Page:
The chronicle of the ‘out and about’

By Randy Moss

I took my theatre students to my first ISTA festival at ISB (Bangkok) in 1995. My co-chaperone was the MS principal. During the meeting, future festivals were discussed and my principal said: ‘ISB Beijing would love to host a festival next year’. I just about fell out of my seat! ISB (Bangkok) was a huge new campus with tons of space and excellent performance venues. At the time, ISB (Beijing) was housed at the Lido Holiday Inn and the facilities were very limited.

Next thing I knew, Pat faxed. A date was set and I had the task of planning a festival for 100 visiting students in a very limited space. The issue of not knowing how to run a festival was solved much the way it is today. Pat put me in touch with a mentor (Doug Bishop) who walked me through each step. There were three things I knew for sure. I knew very little about hosting a festival, I had to deal with our lack of facilities and, perhaps most importantly, getting a visa to China at the time was not easy and if folks were going to go to the effort of getting one, I wanted them to experience China.

Plato said: ‘Necessity is the mother of invention’. I decided to deal with space and the experiencing China issues by having ensemble sessions on the Great Wall and in the Forbidden City. Every ensemble group spent a day at each location and on the final day we used these experiences to create ensemble performances. Twenty-five year later, I can still remember how full my heart was as I watched these final pieces.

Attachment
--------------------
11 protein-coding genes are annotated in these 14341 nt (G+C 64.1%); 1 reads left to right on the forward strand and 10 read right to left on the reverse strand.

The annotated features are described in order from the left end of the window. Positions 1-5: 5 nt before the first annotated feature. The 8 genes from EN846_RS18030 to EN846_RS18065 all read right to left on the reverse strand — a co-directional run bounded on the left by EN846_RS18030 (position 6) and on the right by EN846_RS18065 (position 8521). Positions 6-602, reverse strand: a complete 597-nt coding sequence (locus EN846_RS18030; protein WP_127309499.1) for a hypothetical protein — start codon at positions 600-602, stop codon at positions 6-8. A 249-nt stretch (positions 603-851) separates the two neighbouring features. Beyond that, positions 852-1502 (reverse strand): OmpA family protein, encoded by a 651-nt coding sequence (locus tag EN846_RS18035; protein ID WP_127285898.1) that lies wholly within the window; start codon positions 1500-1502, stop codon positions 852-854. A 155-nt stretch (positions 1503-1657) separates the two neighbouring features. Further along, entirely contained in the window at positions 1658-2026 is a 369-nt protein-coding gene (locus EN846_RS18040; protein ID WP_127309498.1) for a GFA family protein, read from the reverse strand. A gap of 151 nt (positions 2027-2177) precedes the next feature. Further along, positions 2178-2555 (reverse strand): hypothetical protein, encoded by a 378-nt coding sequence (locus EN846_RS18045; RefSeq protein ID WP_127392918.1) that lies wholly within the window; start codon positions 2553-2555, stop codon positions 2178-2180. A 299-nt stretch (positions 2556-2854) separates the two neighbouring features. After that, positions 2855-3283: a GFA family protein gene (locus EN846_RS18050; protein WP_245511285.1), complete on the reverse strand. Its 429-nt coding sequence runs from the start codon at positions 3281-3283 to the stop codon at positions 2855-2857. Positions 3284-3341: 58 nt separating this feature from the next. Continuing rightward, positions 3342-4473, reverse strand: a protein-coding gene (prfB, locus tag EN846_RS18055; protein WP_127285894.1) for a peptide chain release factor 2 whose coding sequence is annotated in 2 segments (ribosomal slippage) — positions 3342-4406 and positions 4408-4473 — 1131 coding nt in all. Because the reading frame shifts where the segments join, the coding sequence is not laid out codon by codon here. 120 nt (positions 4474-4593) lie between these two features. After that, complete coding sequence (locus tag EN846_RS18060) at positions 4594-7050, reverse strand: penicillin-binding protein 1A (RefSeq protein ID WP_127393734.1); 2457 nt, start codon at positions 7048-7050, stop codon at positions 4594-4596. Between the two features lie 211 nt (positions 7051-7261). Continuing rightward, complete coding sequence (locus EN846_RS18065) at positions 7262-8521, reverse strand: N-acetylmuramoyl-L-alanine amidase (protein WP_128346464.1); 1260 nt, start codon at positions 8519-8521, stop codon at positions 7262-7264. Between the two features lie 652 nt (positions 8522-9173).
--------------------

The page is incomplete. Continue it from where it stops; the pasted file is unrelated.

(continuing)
This invention out of necessity became a win, win, win. ISB (Beijing) decided at that point that performance and workshop spaces would have high priority in the design of the new campus. For ISTA it represented the birth of the ‘out and about’ which is still going strong today and is a key feature of the ISTA experience. Doug’s mentorship led to a lifelong friend. And the next year, Pat faxed and asked me to join the ensemble leader team for ISTA.

Almost 25 years later, ISTA continues to evolve, to meet necessity with invention, and to mentor festival hosts and teachers. It is still an organisation that values cultural experience and exchange, friendship and innovation.

Welcome to The ISTA Chronicles

by Dinos Aristidou, Curator

The chronicle of the ISTA family

by Joachim Matschoss

The chronicle of a website

by Tommy Tonkins

The chronicle of partnerships

By Michael Ludwick

The chronicle of an ISTA book

By Emmy Abrahamson

The chronicle of TaPS

By Helen Szymcak

The chronicle of ISTA Connect

By Michael Westberg

The chronicle of Eden

By Jess Thorpe

The chronicle of an ISTA host

By Georgina Christou

The chronicle of an ISTA alumni

By Valeria Riquelme
The ISTA Chronicles were supported by funding from The Zich Trust.